When it comes to Christmas there have been many stories to capture the festive season on a celluloid format. From A Christmas Carol to It’s a Wonderful Life the spirit of Christmas has been interpreted in a number of ways in the entertainment world. Among the notable tales is none other than The Nutcracker. The story by ETA Hoffman plays a pivotal role for the holiday season as the tale is constantly told in numerous ways such as Marius Petipa’s iconic ballet and the numerous film adaptations. Now the classic story comes to life yet again in the new Disney film-The Nutcracker and the Four Realms. Directed by Lasse Hallstrom, as well as Joe Johnston, The Nutcracker and the Four Realms adapts both Hoffman’s short story and the ballet to create a new take on the Christmas fairy tale. At first glance the new blockbuster looked like an interesting, albeit eccentric, take on the classic story which was more than enough to peak my curiosity. After seeing the new adaptation I must say that The Nutcracker and the Four Realms is a less than magical experience for the Holiday season.
Over the years there have been many movie to define the horror genre, but none may be more prevalent than the likes of Halloween. One of the pioneers of the slasher sub genre Halloween took the world by storm when it debuted in 1978. Since then the gruesome tales of Michael Myers has been told time and again whether it was the killer’s return in Halloween: H20 or a complete retelling in Rob Zombie’s Halloween. The latest entry is indeed the latter as creeping its way to theaters is none other than Halloween. Directed by by David Gordon Green Halloween disregards the franchise’s tenure and creates a new story that continues the events of the 1978 film. While it was strange to see the filmmakers go in this direction the prospect of this entry was interesting as it could bring a refreshing take to series; not to mention recapture the essence of the original film. The end result was a sequel that was, to some extent, worthy to the name Halloween.
You can never go wrong with a good mystery. The concepts of criminal acts and dark secrets have managed to enthrall in a variety of mediums. In the case of movies criminal acts can play a vital role in a multitude genres; whether it is a murder mystery or a heist film. This is evident in the latest thriller hitting the big screen: Bad Times at the El Royale. Directed and written by Drew Goddard Bad Time at the El Royale takes the concept of strangers in untimely circumstances and brings a sense of style to the idea- which was definitely apparent in the film’s trailers. That was all the more reason for me to check out this new crime thriller. So on a cloudy night I checked out this mysterious movie, and what a great time Bad Time at the El Royale ended up being.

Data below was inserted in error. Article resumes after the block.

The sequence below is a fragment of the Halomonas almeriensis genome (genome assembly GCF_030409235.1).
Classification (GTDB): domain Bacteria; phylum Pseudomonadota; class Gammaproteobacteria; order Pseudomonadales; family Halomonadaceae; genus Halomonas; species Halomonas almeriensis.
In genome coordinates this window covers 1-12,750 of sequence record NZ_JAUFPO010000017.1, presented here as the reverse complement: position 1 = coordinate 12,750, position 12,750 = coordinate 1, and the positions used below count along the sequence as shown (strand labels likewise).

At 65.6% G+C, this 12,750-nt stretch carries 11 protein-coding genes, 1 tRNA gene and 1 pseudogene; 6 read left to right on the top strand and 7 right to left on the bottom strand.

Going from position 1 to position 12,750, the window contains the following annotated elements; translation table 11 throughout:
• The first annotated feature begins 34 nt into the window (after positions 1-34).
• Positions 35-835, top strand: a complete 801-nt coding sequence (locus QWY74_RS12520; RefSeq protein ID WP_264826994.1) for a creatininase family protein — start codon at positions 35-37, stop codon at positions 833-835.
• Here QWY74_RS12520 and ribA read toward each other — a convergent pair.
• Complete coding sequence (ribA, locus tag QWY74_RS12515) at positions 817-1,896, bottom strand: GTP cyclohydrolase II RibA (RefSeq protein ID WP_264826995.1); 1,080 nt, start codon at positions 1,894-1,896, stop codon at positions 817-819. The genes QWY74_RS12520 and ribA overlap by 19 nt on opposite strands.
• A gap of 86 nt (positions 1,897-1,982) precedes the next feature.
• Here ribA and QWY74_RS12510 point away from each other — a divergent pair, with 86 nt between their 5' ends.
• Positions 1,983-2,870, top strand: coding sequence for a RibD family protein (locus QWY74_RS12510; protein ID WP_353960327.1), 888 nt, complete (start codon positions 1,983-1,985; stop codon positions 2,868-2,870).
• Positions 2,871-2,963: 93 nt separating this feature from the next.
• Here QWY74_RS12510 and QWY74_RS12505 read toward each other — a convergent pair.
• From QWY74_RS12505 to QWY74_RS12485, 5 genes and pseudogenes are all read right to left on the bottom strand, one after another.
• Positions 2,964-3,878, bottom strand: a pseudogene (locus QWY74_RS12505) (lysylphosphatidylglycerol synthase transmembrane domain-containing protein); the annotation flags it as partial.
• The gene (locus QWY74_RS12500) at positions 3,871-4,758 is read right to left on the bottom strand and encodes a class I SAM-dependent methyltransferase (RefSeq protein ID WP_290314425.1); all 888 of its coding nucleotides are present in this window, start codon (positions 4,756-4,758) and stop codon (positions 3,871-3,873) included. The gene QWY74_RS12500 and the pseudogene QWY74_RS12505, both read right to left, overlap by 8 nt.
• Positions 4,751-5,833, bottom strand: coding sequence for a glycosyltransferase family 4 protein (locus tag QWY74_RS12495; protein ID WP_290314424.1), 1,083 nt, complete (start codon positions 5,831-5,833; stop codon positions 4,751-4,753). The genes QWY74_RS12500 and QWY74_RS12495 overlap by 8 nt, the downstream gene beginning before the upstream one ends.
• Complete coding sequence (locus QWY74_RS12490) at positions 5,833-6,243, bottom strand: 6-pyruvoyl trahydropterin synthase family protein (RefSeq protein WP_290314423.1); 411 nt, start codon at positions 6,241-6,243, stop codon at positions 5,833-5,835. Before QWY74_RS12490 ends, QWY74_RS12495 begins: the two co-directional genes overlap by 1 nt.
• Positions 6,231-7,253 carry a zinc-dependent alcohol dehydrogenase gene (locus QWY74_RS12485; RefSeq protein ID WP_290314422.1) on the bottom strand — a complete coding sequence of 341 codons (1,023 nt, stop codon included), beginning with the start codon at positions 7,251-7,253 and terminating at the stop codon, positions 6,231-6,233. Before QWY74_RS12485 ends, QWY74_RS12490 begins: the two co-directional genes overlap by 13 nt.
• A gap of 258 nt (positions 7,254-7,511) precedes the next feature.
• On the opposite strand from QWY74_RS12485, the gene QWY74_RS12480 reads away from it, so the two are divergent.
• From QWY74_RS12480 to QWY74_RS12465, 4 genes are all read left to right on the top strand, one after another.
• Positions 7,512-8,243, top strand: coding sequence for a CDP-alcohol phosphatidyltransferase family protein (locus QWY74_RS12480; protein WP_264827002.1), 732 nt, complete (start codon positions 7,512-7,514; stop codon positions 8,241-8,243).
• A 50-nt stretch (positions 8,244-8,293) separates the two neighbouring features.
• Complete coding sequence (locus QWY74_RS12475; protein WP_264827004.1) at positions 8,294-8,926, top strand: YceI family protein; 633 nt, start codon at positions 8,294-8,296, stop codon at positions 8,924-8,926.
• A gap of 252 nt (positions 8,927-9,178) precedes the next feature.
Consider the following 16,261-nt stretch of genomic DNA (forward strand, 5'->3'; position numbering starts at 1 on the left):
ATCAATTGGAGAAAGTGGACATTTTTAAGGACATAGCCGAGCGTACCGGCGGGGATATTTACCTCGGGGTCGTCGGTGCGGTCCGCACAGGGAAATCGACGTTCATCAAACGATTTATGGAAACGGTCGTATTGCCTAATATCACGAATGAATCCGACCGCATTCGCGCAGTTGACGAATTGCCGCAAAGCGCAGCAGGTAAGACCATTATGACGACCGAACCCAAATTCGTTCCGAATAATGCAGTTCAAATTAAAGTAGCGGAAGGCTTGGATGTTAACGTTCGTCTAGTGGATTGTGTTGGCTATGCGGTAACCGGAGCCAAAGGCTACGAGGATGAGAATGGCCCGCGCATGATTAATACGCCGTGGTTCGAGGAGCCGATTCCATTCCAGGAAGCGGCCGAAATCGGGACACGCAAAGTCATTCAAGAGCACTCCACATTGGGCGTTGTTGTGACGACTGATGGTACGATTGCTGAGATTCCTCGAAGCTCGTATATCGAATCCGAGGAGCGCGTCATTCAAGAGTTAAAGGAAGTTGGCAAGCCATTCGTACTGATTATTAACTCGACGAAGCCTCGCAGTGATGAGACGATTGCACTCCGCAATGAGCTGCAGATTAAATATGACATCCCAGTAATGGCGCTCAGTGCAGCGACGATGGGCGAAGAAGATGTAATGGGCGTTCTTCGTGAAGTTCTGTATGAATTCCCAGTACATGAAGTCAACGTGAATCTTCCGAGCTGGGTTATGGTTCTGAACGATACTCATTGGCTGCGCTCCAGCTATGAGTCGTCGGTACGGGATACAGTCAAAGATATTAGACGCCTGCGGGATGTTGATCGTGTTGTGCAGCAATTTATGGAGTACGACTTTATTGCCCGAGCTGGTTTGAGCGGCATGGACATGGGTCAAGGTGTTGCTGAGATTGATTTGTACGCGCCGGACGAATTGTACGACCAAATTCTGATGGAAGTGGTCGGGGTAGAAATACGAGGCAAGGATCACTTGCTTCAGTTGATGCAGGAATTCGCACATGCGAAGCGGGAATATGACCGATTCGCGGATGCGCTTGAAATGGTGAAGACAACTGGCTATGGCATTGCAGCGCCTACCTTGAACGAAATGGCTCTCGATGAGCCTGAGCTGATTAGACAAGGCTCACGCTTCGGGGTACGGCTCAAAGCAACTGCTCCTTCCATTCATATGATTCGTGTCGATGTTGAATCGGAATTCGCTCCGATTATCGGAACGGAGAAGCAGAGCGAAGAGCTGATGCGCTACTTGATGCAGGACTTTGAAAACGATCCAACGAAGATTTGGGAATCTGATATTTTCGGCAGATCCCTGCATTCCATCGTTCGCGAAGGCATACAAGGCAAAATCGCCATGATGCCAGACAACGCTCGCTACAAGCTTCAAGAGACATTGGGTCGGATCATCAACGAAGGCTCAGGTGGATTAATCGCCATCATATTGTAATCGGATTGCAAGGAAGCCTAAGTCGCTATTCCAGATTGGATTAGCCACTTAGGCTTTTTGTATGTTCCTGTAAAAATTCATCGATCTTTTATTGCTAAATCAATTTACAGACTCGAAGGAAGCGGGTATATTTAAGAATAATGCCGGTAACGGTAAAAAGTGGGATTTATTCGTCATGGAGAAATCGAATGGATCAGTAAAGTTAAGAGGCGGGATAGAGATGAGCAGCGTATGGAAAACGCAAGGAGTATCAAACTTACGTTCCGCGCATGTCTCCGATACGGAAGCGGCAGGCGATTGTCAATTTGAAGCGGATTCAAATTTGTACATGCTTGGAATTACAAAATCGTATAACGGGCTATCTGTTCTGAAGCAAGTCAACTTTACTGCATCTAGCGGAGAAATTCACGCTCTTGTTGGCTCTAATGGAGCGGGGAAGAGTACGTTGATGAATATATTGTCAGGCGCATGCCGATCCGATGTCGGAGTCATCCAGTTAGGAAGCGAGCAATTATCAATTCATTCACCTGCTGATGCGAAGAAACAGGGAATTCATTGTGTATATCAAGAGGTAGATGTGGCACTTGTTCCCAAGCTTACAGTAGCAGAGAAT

For years the movie world has been familiar with the wall crawling, quip spewing, friendly neighborhood Spider-Man. The iconic hero of Marvel Comics has been an established film franchise and continues to be a prominent one even to this day. Yet as popular as the Web Slinger is, so too are the characters that surround him. One in particular is none other than the dark antagonist known as Venom. Whether he is Spider-Man’s arch nemesis or the lethal protector Venom has been a vital character for both Spidey and Marvel. The character made his cinematic debut in 2007’s Spider-Man 3, and ever since then the character has been slated for a solo film. It took some time but at long last the iconic supervillain has received his own film in the movie simply known as Venom. Directed by Reuben Fleischer Venom is not only a rebooted tale for the character but also slated to be the first of Sony’s very own series of Spider-Man spin-offs films. Needless to say there is plenty riding on this movie. Well the time had finally come to see if Venom had what it took to stick on the silver screen, and after watching the film I have to say this spin-off movie is a little bittersweet.
Superheroes are an all too common concept in this day and age. The idea of heroes saving the day has branched off into a number of mediums including televisions and of course movies. It is no different for the likes of anime as making a scene for Toei Animation is none other than My Hero Academia. The manga by Kohei Horikoshi is becoming a global hit as the story of Izuku Midoriya becoming the world’s greatest hero continues to grow in popularity. It has come to the point where the anime has followed many before it and gained its very own movie-My Hero Academia:Two Heroes. Directed by Kenji Nagasaki Two Heroes brings the uprising series to the big screen which could very well bridge My Hero’s popularity into a new format. The film has been in Japanese theaters since August and now the movie has arrived here in the states for a limited release. Animes transitioning to a celluloid format is no easy feat as it can contrast with a series’ storytelling. So for me the question going into this movie was could My Hero Academia make this transition? After watching the movie I can safely say that My Hero Academia: Two Heroes is indeed a solid outing for the series.